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NOTE:  Never leave your dog alone in a parked car. It could be dog-napped, but more important it could die if the sun heats the car too much. A dog cools itself by panting--a very inefficient method--and will soon suffer from heat stroke and brain damage in a hot car. In weather as cool as seventy degrees it takes only a few minutes of sun to heat the interior of a car to well over a hundred!


Problem:  Oscar narrowly missed a head-on collision in his car when he was taking his Airedale, Shandy, to the veterinarian's office for a checkup. He was driving along with Shandy on the front seat next to him when a girl with a big Newfoundland walked by on the driver's side of the road. Just as a small red truck came around the corner in the opposite direction, Shandy leaped onto Oscar's lap to scream and bark at the Newf out of the half-open window. Oscar momentarily lost control of his car and swerved into the oncoming lane. Fortunately, the truck driver was able to stop, averting a serious accident. Shaken, Oscar scolded Shandy severely and drove slowly on.

Most dogs enjoy car riding, but serious automobile accidents can and do occur when dogs that haven't been taught car manners jump on their owners or become tangled between their feet when they're driving. A dog has no way of knowing how to act in a moving car unless it's been taught. Added to this, many dogs ride in cars only once or twice a year--to go to the doctor or groomer, for instance--so have no opportunity to practice good car manners. It does no good to scold a dog after it's caused a problem in a car. That only serves to confuse the animal and make it nervous.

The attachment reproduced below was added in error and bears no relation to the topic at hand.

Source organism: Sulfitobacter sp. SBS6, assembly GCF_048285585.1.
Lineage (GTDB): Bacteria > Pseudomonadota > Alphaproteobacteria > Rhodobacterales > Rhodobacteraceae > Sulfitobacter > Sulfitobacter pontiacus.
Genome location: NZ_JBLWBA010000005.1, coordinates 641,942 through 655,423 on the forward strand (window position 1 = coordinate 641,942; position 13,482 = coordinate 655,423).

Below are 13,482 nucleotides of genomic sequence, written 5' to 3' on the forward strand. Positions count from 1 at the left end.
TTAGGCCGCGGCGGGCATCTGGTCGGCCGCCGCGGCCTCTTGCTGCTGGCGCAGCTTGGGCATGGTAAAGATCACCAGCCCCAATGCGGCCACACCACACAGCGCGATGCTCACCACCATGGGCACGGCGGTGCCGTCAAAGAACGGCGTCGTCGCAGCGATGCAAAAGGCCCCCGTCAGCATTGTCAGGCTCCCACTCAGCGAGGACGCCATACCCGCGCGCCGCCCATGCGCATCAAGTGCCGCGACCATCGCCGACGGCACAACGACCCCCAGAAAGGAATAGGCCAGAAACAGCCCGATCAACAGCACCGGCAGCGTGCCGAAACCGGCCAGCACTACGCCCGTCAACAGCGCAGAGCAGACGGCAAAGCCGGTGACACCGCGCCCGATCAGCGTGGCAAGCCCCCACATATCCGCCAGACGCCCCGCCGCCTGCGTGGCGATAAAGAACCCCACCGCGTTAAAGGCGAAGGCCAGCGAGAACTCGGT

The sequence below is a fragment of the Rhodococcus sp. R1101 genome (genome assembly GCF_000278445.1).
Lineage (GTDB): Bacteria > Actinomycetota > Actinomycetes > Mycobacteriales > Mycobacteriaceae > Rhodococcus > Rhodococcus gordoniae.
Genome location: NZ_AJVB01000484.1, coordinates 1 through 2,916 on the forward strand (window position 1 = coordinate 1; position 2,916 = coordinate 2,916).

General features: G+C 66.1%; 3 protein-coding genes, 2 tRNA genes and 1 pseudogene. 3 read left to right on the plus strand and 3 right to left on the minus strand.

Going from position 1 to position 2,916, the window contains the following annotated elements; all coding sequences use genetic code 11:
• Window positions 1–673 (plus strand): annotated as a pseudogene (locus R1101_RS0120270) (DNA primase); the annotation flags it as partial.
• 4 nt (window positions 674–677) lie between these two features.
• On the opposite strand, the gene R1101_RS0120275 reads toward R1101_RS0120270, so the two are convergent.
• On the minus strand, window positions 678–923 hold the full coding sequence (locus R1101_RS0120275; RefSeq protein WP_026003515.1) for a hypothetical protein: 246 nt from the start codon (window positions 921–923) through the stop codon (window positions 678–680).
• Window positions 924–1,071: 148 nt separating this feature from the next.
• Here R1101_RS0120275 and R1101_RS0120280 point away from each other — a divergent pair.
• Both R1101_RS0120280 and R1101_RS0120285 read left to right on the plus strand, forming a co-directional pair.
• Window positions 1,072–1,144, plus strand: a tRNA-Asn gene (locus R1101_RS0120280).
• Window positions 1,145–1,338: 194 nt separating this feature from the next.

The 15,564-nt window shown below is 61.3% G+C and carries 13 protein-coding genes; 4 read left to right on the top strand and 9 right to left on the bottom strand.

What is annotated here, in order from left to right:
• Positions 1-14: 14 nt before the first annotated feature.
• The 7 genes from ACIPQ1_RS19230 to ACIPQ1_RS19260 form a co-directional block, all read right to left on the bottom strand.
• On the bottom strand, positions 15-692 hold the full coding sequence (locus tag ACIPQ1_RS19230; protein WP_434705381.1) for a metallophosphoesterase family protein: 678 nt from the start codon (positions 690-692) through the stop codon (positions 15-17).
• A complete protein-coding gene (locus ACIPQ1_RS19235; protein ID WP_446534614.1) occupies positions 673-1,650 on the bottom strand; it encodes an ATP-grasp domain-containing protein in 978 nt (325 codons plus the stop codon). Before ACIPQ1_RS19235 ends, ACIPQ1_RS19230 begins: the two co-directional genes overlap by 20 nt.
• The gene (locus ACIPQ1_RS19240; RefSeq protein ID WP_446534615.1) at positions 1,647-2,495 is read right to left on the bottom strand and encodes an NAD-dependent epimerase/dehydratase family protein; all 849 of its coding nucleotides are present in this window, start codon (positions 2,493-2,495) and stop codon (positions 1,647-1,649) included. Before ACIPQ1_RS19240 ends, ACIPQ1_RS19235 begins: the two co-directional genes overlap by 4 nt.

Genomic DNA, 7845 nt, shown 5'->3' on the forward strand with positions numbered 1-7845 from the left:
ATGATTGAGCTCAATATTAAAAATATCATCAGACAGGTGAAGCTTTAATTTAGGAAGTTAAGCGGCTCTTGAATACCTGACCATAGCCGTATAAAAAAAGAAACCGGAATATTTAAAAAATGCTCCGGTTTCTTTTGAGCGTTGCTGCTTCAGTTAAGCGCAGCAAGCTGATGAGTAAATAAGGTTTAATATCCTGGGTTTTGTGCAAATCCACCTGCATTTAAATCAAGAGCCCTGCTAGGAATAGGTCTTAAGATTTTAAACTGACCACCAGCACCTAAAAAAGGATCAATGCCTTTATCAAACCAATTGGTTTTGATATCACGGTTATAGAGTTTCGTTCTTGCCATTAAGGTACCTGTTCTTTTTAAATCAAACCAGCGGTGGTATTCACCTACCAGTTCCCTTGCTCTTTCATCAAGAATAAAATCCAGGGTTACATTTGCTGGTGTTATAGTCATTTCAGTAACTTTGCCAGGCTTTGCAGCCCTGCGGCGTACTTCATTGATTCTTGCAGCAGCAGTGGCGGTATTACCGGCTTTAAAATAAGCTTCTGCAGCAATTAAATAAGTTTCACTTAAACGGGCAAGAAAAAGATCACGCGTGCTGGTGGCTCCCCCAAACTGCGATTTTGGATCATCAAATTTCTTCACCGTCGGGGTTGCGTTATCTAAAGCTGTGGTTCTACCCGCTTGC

You must be absolutely sure your dog is under control if you're going to drive alone with it in the car, no matter how small the animal is. This is for the dog's sake as well as yours.

  • Never drive with car windows all the way down if your pet's in the car. The dog might take it into its head to jump out. Or flying dust or debris could severely damage a dog's eyes.

  • Even if you don't think you'll often take your dog in the car with you, the most practical thing to do is teach it how to ride in a moving car when it's a puppy. First, put the puppy in the car and tell it to sit. It can ride in the front with you or the backseat, but it must learn to stay quietly until you tell it it's all right to move around.

  • Take the puppy with you on short trips, around the block or up to the corner. Go to the park, get out and take a short walk, then get back in the car. This will help socialize the puppy to car travel. Then you can graduate to longer trips in busier areas until you're sure the dog knows what's expected of it no matter what the distractions are.

  • Take practice runs from time to time to reinforce your pet's car manners.

  • At first, always hold your dog's leash when you're riding in the car. This will give you control over the animal. The minute it begins to act excited or upset, snap the leash and say "No."

  • Alternatively, special car-riding "seat belts" for dogs are available in pet stores and by mail order. Adjustable harnesses that come in various sizes, they attach to a car's existing seat belt. One of these devices will keep an animal from harm in case of a hasty stop or even an accident, and also keeps a dog quiet and in its place as you drive.

  • An overly excitable small dog may travel better in a carrying case. The case will keep the animal safe and quiet and also prevent it from becoming upset at outside sights. This method of car travel can also help a carsick dog.